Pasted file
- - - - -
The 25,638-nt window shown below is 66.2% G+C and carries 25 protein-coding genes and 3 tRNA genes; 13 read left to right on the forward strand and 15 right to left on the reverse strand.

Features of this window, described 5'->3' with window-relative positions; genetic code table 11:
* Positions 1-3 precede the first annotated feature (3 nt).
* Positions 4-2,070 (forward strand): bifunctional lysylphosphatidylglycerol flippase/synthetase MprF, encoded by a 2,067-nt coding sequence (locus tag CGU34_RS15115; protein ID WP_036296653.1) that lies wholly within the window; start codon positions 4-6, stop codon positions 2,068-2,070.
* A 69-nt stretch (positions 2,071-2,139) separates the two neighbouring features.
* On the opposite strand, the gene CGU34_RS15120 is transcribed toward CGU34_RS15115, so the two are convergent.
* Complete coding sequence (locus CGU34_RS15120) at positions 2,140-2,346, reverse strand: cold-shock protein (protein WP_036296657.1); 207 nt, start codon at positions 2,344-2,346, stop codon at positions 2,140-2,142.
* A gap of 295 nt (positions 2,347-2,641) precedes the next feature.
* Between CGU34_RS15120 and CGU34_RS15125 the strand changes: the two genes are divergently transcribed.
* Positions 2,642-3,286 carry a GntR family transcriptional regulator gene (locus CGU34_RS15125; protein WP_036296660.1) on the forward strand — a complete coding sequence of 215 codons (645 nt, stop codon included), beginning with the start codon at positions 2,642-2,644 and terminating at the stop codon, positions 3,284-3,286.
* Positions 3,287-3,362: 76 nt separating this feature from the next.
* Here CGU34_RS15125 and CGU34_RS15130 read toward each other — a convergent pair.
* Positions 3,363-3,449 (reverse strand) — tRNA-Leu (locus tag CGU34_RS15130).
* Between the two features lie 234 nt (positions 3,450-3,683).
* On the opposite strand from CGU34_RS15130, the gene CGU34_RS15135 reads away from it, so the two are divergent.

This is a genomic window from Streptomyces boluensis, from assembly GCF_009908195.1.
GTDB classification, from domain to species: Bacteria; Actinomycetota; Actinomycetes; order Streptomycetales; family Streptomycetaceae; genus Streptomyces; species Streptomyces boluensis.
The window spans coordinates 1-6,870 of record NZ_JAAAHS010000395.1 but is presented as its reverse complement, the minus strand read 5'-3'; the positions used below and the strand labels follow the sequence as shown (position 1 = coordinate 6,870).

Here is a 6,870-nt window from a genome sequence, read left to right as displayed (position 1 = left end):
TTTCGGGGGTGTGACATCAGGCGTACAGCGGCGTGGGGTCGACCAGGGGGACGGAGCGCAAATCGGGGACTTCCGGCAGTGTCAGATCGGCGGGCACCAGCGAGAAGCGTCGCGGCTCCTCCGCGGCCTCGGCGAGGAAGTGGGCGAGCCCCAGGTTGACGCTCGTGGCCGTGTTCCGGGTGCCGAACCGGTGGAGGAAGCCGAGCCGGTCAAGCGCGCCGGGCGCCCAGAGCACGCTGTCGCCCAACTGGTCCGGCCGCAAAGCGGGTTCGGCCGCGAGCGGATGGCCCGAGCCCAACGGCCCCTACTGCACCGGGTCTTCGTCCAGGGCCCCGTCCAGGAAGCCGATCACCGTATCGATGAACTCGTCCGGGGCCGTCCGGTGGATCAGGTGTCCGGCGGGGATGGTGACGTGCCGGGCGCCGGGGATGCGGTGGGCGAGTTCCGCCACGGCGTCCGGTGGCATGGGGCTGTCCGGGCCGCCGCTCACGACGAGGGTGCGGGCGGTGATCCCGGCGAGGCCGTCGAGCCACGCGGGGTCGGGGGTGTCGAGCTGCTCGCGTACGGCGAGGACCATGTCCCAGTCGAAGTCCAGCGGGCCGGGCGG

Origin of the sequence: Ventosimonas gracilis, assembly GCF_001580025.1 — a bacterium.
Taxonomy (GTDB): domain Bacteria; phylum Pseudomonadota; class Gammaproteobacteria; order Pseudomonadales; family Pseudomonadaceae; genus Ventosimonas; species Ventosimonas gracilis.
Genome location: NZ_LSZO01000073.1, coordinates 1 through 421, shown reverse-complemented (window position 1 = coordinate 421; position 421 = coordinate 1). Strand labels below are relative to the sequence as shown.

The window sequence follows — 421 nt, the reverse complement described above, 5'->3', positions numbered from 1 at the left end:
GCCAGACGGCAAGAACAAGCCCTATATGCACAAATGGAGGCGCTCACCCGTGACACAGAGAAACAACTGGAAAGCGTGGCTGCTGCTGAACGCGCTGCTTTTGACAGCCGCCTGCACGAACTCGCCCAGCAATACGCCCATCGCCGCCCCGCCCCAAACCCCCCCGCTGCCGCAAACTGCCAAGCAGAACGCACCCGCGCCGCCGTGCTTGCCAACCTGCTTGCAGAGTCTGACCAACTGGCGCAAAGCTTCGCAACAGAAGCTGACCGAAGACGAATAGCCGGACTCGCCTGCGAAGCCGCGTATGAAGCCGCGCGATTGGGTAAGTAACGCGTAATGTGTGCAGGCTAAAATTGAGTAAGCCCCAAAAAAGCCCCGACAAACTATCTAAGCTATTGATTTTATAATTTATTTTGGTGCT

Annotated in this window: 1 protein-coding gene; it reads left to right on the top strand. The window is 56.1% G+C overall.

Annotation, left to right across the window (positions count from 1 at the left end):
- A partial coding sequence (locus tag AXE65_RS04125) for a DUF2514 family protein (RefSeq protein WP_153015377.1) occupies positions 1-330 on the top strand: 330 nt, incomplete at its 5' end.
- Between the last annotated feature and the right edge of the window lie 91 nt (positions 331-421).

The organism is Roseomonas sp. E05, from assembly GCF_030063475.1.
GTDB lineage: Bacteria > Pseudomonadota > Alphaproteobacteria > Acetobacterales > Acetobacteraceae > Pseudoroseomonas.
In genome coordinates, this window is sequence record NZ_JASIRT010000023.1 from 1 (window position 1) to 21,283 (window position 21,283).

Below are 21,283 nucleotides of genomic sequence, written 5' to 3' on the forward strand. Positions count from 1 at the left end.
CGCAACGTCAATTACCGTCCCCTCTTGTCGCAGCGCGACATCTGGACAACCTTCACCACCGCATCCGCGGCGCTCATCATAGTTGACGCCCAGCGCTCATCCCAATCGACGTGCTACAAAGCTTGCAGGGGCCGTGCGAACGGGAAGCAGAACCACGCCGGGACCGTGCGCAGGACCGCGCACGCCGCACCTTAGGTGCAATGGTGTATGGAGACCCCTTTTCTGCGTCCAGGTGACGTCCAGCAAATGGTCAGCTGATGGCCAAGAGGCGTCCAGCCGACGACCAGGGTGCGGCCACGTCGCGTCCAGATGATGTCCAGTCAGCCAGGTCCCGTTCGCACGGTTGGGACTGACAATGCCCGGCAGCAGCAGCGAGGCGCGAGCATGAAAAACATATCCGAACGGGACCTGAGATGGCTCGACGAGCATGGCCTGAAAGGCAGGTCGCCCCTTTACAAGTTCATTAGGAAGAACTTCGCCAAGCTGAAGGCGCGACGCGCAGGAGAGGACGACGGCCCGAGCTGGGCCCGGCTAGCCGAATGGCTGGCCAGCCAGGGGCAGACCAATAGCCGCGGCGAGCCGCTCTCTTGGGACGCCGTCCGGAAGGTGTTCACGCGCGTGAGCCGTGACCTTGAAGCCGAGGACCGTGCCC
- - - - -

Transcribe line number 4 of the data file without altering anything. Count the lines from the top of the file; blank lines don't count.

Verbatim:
* Positions 4-2,070 (forward strand): bifunctional lysylphosphatidylglycerol flippase/synthetase MprF, encoded by a 2,067-nt coding sequence (locus tag CGU34_RS15115; protein ID WP_036296653.1) that lies wholly within the window; start codon positions 4-6, stop codon positions 2,068-2,070.